Affected market: Construction
Please note that the full text of the decision can be downloaded by using the link on the right. What follows are extracts regarding the parties, the transaction, jurisdiction, third party views, assessment and decision.
The OFT's decision on reference under section 33(1) given on 1 September 2006. Full text of decision published 11 September 2006.
Balfour Beatty plc (Balfour Beatty) is primarily a civil and specialist engineering and construction company which offers building, building management, rail engineering and other engineering services to the transport, energy and water sectors across Europe and North America. Its worldwide turnover in 2005 was £4.9 billion, its EU turnover was around £4 billion and its UK turnover was £3.7 billion.
Birse Group plc (Birse) is a provider of civil engineering, building and plant hire services to the public and private sectors in the UK including to the road, rail and water sectors. Its worldwide turnover in the year to April 2005 was £340 million.
Balfour Beatty proposes to acquire the entire issued share capital of Birse. On 8 August Balfour Beatty announced that it had received enough valid acceptances by Birse shareholders to do this. The transaction to subject to the City Code on Takeovers and Mergers.
The Office of Fair Trading's (OFT) administrative deadline for consideration of this transaction is 4 September 2006.
As a result of the proposed merger, the parties will cease to be distinct. The turnover threshold set out in section 23 of the Enterprise Act 2002 (the Act) is exceeded. (see note 1)
The OFT therefore considers that it is or may be the case that arrangements are in progress or in contemplation which if carried into effect will result in the creation of a relevant merger situation.
THIRD PARTY VIEWS
No customer in any segment which commented to the OFT had any concerns about the proposed merger.
Only two competitors had concerns. One, a rail contractor told the OFT that the merger would reduce the number of potential contractors it could use. However, other respondents said that there are several other firms, both regionally and nationally, that compete with the merging parties so a number of competing contractors will remain after the merger.
A second competitor raised concerns relating to the foreclosure of supply of casing vibrators for hire. Casing vibrators are used in conjunction with crawler cranes, principally by piling contractors. As supply is limited in the UK the third party was concerned that following the acquisition Stent Foundations, a piling business unit owned by Balfour Beatty, would get control or preferential use of Birse's casing vibrators, foreclosing supply to other customers. However, this third party also told the OFT that it seldom uses Birse for the hire of crawler cranes and with regard to casing vibrators it mostly hires these from one of two suppliers (not Birse). The OFT does not consider that the merged entity would have sufficient power in the hiring of casing vibrators to embark on a foreclosure strategy.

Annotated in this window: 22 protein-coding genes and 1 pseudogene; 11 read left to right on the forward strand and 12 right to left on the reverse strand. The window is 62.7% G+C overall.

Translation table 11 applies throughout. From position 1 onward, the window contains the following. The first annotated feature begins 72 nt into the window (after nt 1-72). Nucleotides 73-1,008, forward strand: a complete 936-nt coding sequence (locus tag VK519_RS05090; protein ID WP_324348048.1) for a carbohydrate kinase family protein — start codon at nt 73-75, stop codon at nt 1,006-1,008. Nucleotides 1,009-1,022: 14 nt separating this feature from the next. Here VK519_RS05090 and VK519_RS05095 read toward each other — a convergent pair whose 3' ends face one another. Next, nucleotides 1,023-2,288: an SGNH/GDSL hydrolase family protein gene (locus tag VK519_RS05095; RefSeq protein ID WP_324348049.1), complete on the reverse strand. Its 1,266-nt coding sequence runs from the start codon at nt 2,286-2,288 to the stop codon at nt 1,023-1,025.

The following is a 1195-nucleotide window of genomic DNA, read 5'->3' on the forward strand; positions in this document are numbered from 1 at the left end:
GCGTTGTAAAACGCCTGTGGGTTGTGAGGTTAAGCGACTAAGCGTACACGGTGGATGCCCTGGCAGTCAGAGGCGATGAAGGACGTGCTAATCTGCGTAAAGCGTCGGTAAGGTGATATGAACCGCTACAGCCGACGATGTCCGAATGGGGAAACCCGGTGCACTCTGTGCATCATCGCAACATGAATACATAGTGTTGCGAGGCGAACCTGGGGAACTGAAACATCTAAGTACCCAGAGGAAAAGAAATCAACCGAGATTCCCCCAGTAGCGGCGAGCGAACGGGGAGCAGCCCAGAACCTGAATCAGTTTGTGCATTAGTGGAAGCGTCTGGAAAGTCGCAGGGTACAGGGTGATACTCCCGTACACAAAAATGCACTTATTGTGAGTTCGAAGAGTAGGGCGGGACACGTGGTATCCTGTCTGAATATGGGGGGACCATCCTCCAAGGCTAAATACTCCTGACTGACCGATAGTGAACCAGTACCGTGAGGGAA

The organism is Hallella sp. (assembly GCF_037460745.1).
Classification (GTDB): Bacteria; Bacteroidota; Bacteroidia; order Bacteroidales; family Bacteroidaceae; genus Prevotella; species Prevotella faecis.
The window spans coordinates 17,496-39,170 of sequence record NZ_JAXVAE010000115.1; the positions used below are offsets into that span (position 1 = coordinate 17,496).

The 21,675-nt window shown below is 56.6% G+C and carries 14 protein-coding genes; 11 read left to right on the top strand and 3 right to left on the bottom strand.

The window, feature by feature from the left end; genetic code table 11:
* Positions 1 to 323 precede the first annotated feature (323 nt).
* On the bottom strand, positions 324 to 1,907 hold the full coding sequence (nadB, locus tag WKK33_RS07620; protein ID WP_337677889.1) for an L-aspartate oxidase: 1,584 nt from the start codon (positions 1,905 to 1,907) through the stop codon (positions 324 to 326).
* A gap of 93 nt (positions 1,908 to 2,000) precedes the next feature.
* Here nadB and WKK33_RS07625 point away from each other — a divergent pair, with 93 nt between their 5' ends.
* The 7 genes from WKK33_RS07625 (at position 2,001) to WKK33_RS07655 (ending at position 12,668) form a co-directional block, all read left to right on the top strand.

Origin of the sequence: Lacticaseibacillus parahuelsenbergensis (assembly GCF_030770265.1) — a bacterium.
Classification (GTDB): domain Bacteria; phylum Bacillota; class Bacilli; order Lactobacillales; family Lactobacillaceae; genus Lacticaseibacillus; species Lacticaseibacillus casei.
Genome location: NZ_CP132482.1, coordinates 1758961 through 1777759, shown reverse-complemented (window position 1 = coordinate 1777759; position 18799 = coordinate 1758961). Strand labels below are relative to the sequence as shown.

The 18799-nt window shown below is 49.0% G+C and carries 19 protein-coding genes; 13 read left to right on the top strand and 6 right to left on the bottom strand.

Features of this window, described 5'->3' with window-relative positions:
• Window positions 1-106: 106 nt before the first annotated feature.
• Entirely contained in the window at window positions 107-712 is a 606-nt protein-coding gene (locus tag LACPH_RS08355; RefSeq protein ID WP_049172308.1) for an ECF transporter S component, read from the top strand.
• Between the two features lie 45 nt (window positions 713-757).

Civil engineering in the UK is large and fragmented. Although the merged entity will create one of the largest civil engineering firms in the UK, its share of supply will be small – whether measured on a national, regional, contract size or type of customer basis. After the merger a number of large competitors will remain to give customers choice in all segments and to ensure effective competition.
For both new builds and plant hire services, the parties combined shares of supply are very small (on all measures) and do not raise competition concerns.
No vertical concerns arise from the merger.
No customers were concerned about the merger and only two competitors raised concerns, which have been addressed above.
Consequently, the OFT does not believe that it is or may be the case that the merger may be expected to result in a substantial lessening of competition within a market or markets in the United Kingdom.
This merger will therefore not be referred to the Competition Commission under section 33(1) of the Act.
1. The parties' turnover exceeds the threshold levels set out in the European Commission Merger Regulation (Council Regulation (EC) No 139/2004). However, since each party earns more than two-thirds of its turnover in the UK the transaction does not fall within the jurisdiction of the European Commission.